None of this is to say that he cannot do it. The local guard is familiar with this role after playing for St. John’s College High School in the WCAC. He does have the ability to take over games; just this has not been seen at the college level yet.

Yuta Watanabe – George Washington

One of the wackiest looking guards you will ever see, the Colonials now have Yuta Watanabe as the face of their team. Standing at 6-9 but a mere 205 pounds, there is not much muscle mass for George Washington’s top returning scorer, rebounder, and defender. Always with a height advantage over his smaller opponents, he lead the team in blocks and steals, enough to put him on the Atlantic 10 All-Defensive team last year.

While he lives in the midrange and outside the arc, inside the paint Watanabe is easily able to pick up contact. The lighter body gives him the benefit of the doubt whenever he is contested down low. Still he is able to finish and get the and-ones.

Without Tyler Cavanaugh who is now playing with the Atlanta Hawks, Watanabe is the tallest player for the Colonials.

Junior Robinson – Mount St. Mary’s

There is never enough to say about Junior Robinson. Last season Robinson led the Mountaineers to the NCAA Tournament after a 1-11 start to the season. First, he is only 5-5 and it is near impossible not to love a player that can ball out under six-foot. Additionally no matter who teams match-up against him, he cannot be stopped. He is quick, he is agile, and better yet he can shoot.

In the three seasons leading up to his senior year, he was been recognized by the Northeast Conference every year. Two Second Team selections and a Rookie Team selection has made him one of the best players in the Mount’s program history.  

Twelve freshmen on the Mountaineer’s roster means he will be the focal point yet again and it has already been noted that he cannot be stopped.

Jessie Govan – Georgetown

If there is one category that Georgetown would be good at in Patrick Ewing’s first year at the helm, one would assume it would be under the basket. Losing Rodney Pryor and L.J. Peak will give Jessie Govan the thumbs up to command down low. A majority of the offense will likely go through him at 6-10 to just get points, especially against some of their non-conference opponents.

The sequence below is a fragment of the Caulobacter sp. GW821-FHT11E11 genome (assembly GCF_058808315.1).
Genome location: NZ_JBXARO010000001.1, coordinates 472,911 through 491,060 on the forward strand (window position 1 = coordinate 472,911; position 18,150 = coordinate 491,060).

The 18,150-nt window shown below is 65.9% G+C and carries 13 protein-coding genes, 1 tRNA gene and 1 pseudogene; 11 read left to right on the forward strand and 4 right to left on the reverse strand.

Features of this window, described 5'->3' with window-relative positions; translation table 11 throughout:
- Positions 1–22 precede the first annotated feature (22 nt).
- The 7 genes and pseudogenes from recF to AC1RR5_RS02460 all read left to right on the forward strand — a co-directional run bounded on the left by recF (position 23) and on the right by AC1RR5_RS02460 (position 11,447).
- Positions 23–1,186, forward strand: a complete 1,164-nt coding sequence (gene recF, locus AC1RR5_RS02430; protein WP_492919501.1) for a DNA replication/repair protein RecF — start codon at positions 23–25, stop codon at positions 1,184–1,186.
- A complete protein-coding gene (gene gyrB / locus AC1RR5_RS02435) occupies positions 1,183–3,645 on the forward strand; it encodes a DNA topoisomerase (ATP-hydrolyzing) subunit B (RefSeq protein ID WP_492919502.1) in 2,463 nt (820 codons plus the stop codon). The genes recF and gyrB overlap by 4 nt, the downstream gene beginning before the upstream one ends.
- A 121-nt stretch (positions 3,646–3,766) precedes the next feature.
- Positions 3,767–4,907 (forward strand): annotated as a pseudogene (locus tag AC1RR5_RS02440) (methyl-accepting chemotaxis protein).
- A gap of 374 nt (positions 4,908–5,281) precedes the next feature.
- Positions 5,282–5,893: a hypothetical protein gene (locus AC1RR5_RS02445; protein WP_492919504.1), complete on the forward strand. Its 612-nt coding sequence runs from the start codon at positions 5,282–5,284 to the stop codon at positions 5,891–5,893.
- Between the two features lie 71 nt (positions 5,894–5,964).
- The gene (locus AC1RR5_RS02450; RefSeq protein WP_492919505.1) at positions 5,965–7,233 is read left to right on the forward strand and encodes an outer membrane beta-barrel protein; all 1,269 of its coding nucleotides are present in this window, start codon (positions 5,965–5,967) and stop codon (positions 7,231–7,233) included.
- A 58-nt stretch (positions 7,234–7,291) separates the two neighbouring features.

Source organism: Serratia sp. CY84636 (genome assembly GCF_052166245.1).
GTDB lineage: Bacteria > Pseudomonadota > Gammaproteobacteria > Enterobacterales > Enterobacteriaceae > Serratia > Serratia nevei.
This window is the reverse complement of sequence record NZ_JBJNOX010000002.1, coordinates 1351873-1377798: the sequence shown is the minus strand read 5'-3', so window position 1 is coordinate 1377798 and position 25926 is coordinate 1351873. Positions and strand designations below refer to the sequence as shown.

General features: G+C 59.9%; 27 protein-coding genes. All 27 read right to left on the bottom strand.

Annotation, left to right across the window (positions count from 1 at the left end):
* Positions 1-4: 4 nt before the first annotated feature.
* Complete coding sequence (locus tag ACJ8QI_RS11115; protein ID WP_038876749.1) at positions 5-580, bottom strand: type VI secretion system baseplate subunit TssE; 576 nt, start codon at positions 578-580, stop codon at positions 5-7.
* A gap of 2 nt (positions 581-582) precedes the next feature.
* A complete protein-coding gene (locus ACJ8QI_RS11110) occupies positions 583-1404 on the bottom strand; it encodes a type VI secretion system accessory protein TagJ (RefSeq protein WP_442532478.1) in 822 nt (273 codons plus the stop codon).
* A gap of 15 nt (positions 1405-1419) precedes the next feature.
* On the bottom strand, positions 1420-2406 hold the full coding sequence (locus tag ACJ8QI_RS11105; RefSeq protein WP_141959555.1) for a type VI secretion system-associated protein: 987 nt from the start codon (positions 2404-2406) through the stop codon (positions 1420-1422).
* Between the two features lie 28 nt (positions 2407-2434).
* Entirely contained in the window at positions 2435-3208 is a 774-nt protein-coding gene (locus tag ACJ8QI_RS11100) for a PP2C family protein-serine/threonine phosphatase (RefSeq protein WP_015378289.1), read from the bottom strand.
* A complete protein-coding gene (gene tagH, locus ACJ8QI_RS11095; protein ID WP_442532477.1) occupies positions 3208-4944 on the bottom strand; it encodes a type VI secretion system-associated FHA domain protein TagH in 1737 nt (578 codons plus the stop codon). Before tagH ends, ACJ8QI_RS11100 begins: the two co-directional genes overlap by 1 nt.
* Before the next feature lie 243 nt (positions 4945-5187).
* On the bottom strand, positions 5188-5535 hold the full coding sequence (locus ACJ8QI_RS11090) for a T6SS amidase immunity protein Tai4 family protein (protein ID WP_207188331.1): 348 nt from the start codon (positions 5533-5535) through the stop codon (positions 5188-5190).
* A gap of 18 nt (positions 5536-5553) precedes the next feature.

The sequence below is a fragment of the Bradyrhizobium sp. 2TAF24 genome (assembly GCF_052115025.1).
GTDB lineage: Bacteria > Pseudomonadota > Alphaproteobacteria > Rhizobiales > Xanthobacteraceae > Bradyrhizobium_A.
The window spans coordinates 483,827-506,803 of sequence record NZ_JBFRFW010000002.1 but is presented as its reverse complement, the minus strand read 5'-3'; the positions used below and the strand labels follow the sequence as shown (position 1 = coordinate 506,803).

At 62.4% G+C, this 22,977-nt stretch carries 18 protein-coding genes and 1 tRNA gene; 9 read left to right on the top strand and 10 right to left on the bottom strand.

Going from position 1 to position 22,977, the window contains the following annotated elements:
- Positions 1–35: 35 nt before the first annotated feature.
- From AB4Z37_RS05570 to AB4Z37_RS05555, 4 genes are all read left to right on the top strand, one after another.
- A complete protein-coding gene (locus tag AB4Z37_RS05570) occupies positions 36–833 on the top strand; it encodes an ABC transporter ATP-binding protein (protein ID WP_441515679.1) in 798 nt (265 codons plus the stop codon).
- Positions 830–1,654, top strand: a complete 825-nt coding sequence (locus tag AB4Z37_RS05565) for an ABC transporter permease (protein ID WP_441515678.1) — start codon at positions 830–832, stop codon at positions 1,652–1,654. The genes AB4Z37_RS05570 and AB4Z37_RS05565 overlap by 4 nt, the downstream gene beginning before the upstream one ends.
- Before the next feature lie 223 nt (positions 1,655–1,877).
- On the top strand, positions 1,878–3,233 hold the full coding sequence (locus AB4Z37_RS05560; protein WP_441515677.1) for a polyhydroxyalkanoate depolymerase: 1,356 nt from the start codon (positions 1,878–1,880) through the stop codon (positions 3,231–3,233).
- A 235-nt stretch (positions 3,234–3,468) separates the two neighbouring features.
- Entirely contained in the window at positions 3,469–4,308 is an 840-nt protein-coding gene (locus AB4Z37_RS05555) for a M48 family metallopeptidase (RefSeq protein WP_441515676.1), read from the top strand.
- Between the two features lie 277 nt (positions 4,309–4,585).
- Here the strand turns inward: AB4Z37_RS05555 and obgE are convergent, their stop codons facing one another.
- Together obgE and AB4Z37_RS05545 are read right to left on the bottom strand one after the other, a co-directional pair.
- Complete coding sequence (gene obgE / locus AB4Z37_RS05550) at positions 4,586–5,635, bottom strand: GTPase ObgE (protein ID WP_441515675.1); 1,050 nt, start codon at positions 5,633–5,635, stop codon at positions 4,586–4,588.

As a big-man, he is not a stranger to sending the ball back outside when he is doubled. For the Hoyas, that will likely be how they will move the ball. The team is definitely going to need more rebounds from him (only 4.9 per game last year) and for him to stay out of foul trouble. If he can do both, Georgetown’s season may not be a dud after all.

Phillip Carr – Morgan State

A year ago, Phillip Carr was a rebound away from averaging a double-double. He was named MEAC Defensive Player of the Year and made the First Team All-MEAC. Now he has another season under his belt and if he improved this off-season like he did last year, there is no question who the best player in the MEAC will be.

Traditionally the 6-9 Carr likes to play down low, but he does not limit his game. Last season he was 45 percent from behind the arc and led the regulars in every shooting category. For the Bears there should be one task for them this season, give Carr the ball. They play a decent non-conference schedule that will hopefully get him more regional attention. Even if he wasn’t playing in the MEAC, he would still be putting up these numbers.

Mike Morsell – Towson

The Towson Tigers believe that they can contend for the CAA Championship this year. If they do, they are going to rely on senior guard Mike Morsell to lead the charge. Throughout his time with the Tigers, Morsell has been a pass-first type of guard or take a pull-up three. As a coach that is typically what you want but in Morsell’s case sometimes he just needs to take over.

As a back-to-back All-CAA third-team selection, this should be the year that Morsell breaks out. A majority of his supporting cast from last year graduated and he accounts for over a fourth of the team’s returning offense. With the development of Deshaun Morman, he will be key if Morsell is able to take control this season. Morman has no issue playing in a secondary role and if he does it could be a big year for Towson.